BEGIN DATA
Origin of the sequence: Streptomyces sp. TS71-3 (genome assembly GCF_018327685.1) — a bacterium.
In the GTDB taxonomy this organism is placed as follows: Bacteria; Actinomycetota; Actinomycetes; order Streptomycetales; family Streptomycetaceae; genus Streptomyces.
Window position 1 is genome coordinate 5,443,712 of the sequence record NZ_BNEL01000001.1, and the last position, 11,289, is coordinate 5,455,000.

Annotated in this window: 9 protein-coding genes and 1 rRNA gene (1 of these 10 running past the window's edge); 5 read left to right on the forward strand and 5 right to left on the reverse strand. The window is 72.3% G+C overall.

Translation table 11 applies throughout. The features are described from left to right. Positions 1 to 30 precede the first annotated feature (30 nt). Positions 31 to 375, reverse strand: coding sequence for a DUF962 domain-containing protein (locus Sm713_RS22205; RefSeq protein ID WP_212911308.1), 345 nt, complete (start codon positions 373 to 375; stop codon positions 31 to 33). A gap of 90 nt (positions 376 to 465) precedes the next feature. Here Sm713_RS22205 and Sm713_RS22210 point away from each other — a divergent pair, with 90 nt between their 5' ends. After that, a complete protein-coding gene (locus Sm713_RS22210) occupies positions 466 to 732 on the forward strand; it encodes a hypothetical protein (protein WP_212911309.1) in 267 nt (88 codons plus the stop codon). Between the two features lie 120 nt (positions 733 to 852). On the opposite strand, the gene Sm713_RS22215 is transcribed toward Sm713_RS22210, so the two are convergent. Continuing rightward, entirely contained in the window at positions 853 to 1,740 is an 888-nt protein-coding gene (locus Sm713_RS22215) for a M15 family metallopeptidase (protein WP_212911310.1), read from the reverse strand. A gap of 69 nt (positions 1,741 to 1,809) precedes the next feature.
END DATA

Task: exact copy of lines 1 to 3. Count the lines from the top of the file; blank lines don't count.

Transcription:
Origin of the sequence: Streptomyces sp. TS71-3 (genome assembly GCF_018327685.1) — a bacterium.
In the GTDB taxonomy this organism is placed as follows: Bacteria; Actinomycetota; Actinomycetes; order Streptomycetales; family Streptomycetaceae; genus Streptomyces.
Window position 1 is genome coordinate 5,443,712 of the sequence record NZ_BNEL01000001.1, and the last position, 11,289, is coordinate 5,455,000.